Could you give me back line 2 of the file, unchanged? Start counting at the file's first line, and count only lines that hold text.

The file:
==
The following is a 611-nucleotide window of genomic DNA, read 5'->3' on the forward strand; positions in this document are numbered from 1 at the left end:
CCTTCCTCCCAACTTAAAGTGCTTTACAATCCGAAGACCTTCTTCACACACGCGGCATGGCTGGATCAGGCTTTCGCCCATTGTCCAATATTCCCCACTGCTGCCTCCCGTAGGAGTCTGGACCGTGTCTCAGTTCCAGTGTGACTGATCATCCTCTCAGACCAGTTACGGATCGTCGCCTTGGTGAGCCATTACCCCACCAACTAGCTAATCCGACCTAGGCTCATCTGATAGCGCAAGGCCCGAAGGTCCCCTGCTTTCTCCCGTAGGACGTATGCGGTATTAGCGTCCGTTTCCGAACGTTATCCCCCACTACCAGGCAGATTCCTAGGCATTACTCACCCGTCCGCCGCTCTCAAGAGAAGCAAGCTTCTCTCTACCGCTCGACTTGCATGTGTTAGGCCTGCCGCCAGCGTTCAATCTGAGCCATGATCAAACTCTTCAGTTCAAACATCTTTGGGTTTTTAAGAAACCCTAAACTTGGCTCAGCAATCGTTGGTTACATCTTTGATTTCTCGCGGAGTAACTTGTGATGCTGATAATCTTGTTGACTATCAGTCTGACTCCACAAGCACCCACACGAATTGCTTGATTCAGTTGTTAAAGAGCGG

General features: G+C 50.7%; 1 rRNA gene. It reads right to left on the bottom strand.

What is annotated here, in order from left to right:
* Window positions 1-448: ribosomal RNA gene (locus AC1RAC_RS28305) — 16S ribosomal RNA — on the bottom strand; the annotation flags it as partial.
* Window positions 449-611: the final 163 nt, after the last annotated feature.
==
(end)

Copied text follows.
CCTTCCTCCCAACTTAAAGTGCTTTACAATCCGAAGACCTTCTTCACACACGCGGCATGGCTGGATCAGGCTTTCGCCCATTGTCCAATATTCCCCACTGCTGCCTCCCGTAGGAGTCTGGACCGTGTCTCAGTTCCAGTGTGACTGATCATCCTCTCAGACCAGTTACGGATCGTCGCCTTGGTGAGCCATTACCCCACCAACTAGCTAATCCGACCTAGGCTCATCTGATAGCGCAAGGCCCGAAGGTCCCCTGCTTTCTCCCGTAGGACGTATGCGGTATTAGCGTCCGTTTCCGAACGTTATCCCCCACTACCAGGCAGATTCCTAGGCATTACTCACCCGTCCGCCGCTCTCAAGAGAAGCAAGCTTCTCTCTACCGCTCGACTTGCATGTGTTAGGCCTGCCGCCAGCGTTCAATCTGAGCCATGATCAAACTCTTCAGTTCAAACATCTTTGGGTTTTTAAGAAACCCTAAACTTGGCTCAGCAATCGTTGGTTACATCTTTGATTTCTCGCGGAGTAACTTGTGATGCTGATAATCTTGTTGACTATCAGTCTGACTCCACAAGCACCCACACGAATTGCTTGATTCAGTTGTTAAAGAGCGG